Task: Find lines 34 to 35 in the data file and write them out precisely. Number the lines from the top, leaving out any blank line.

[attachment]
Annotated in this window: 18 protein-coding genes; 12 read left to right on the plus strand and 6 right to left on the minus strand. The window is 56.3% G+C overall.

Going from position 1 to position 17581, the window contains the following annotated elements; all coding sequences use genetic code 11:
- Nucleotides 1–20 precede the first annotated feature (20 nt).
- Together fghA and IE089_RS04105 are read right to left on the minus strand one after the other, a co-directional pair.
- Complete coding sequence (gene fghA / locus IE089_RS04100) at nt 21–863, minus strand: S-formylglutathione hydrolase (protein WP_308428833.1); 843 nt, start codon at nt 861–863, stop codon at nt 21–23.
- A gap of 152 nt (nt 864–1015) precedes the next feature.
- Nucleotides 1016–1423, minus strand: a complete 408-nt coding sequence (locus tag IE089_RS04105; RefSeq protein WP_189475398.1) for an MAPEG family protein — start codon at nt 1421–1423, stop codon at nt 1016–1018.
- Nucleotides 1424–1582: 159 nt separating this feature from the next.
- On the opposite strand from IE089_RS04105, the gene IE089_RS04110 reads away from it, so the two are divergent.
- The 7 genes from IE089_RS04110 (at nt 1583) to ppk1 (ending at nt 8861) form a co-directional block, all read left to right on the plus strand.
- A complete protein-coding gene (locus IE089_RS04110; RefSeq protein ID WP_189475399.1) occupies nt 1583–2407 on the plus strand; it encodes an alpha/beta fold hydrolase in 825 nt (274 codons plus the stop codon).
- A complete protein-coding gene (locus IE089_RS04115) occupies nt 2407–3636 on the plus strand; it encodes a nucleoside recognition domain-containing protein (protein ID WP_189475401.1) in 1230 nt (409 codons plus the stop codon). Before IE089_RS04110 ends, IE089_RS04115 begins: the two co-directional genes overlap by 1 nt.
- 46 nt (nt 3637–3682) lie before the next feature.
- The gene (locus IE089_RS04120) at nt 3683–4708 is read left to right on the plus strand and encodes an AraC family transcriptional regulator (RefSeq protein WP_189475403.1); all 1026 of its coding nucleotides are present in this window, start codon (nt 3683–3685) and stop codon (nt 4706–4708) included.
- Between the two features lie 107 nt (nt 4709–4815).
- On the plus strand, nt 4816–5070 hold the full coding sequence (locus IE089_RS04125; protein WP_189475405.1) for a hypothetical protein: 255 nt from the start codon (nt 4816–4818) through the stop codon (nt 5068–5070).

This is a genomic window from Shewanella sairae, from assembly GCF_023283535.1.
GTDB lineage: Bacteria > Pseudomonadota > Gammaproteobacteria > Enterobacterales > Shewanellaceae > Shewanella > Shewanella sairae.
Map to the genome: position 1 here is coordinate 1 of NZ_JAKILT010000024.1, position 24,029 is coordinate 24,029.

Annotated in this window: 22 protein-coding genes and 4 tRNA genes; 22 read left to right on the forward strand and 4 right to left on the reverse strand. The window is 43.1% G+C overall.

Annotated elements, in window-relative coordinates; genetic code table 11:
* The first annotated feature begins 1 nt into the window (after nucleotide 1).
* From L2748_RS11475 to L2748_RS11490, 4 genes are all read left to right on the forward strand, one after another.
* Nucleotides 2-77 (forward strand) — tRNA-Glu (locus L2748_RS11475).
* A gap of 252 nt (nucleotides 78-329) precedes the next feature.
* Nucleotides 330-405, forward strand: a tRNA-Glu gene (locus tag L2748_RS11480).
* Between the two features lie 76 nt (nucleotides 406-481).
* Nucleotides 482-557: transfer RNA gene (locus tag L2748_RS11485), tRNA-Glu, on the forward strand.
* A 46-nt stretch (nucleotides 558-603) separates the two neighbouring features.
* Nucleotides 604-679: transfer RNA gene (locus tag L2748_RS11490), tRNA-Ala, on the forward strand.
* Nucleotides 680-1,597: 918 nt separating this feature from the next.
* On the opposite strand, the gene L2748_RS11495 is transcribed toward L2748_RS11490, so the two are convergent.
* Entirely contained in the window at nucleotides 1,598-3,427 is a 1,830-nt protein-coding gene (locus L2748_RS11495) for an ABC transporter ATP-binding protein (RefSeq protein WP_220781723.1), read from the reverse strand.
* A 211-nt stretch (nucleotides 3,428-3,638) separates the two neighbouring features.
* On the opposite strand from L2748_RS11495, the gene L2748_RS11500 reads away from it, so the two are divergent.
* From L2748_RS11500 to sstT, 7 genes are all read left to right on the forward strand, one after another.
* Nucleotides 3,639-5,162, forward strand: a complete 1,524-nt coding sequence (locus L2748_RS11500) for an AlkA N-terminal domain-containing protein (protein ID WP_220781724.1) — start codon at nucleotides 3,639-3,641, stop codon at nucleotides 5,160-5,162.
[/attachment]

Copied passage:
* A 211-nt stretch (nucleotides 3,428-3,638) separates the two neighbouring features.
* On the opposite strand from L2748_RS11495, the gene L2748_RS11500 reads away from it, so the two are divergent.